New play written and directed by Bahram Beyzaie.Approximately year eighty of the Persian calendar. In a busy crossroads of Tehran, a woman and a man run into one another, torn apart by the events of the last fifteen years!Play is in Persian. Part of the Stanford Festival of Iranian Arts. **More information and ticket sales coming soon!
Join CAS for African Languages and Cultures Night! It is a celebration you don't want to miss. Come enjoy Amharic, Igbo, Swahili, Twi and Yoruba with students, professors, and friends! Students will perform skits, songs, and dances. Delicious Ethiopian food will be served.
Check out the photos from last year!
Join the Center for African Studies for our weekly lunchtime lecture series.
Speaker: Mark Fleishman, Professor of Theatre, University of Cape Town, South Africa.
Mark Fleishman is head of Drama at the University of Cape Town. He has contributed articles to journals and chapters for books but the main body of his research has been realized through production. He is a director of Magnet Theatre, has created 18 new works for the company over 20 years, and is involved in a number of projects in urban townships and rural communities.
Drawing on his recently published book Terror and Performance, Rustom Bharucha will probe the modalities and enigmas of the dangerous liaisons between terror and performance. In this lecture, the ideas of performance will extend beyond theatre practice to encompass four primary sites of investigation: September 11th; Islamophobia; Truth and Reconciliation in the larger contexts of post-apartheid South Africa and post-genocide Rwanda; and Non-Violence vis-a-vis the political practice and philosophy of Mahatma Gandhi.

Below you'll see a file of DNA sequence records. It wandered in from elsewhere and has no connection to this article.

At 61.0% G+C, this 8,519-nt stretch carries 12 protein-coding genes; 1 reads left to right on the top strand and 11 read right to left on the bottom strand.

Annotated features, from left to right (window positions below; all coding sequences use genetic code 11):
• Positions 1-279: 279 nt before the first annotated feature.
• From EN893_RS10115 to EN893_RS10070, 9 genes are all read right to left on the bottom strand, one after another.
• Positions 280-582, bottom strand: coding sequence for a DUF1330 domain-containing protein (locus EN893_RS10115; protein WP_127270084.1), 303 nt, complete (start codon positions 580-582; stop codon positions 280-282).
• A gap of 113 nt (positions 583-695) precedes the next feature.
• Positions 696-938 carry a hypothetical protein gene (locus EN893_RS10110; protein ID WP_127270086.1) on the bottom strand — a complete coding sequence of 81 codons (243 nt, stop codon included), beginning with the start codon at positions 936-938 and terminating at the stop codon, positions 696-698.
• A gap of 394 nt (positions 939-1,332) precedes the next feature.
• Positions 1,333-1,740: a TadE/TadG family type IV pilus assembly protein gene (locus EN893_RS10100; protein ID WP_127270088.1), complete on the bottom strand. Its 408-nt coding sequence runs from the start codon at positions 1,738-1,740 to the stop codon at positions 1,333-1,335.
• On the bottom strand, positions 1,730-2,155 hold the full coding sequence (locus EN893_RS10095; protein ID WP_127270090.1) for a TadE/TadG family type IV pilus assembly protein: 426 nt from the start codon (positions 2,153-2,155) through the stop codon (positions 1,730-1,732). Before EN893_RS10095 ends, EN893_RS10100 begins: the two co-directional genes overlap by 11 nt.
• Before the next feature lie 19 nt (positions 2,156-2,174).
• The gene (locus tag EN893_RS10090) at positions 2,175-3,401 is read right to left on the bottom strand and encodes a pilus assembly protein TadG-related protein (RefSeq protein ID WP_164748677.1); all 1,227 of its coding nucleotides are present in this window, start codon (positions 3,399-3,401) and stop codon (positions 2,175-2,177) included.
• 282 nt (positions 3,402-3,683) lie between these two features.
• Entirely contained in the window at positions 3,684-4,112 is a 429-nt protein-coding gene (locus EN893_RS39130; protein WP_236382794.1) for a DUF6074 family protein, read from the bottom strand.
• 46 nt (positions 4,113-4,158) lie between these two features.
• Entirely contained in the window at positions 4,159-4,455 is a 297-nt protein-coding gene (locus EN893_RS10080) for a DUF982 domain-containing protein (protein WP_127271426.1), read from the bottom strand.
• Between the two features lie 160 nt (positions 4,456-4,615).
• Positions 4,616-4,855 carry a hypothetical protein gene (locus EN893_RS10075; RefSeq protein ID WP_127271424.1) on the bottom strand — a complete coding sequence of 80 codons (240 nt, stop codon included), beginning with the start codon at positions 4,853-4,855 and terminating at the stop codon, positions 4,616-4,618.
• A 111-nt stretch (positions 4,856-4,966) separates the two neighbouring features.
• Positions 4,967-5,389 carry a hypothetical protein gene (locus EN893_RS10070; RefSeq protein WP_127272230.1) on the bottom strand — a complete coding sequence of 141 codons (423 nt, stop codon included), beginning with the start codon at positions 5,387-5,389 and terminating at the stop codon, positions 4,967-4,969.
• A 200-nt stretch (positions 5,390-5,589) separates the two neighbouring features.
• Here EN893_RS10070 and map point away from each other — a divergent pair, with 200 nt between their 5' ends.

“The Chest of Damnation” combines comedy, music, and dance in a play inspired by a tale from Rumi. Some scholars have suggested that the story is in fact rooted in a tale from “One Thousand and One Nights.” It is the tale of a lustful judge and a conniving husband and wife, reimagined in the unique satirical language of Iraj Pezeshkzad and brought to the stage by the inimitable Parviz Sayyad.
Play is in Persian
Gabriella Safran, “When Is Vocal Imitation Mockery? Comedy and Ethnography on the 19th-Century Russian Stage”
In the intervals between longer plays, mid-19th-century Russian actors performed comic monologues and dialogues featuring the encounters between people from the empire’s many ethnicities and classes: a peasant earning money in the city as a factory worker goes to the doctor; an Armenian buys a train ticket; a Jewish boy takes an oral exam to get into high school.
Nina Ergin, “Ottoman Patrons of Sixteenth-Century Mosques in Istanbul and Their Qur'anic Recitation Programs”
The architectural form of the mosques built by Mimar Sinan clearly reflected to contemporary viewers from within Ottoman culture the status and wealth of the respective buildings’ patrons. Not only the quality of construction materials and the level of sophistication in the craftsmanship displayed in the architectural details and furnishings, but also the presence and number of domes and minarets established a hierarchy based on a certain “decorum,” as expressed by the art historian Gülru Necipoğlu.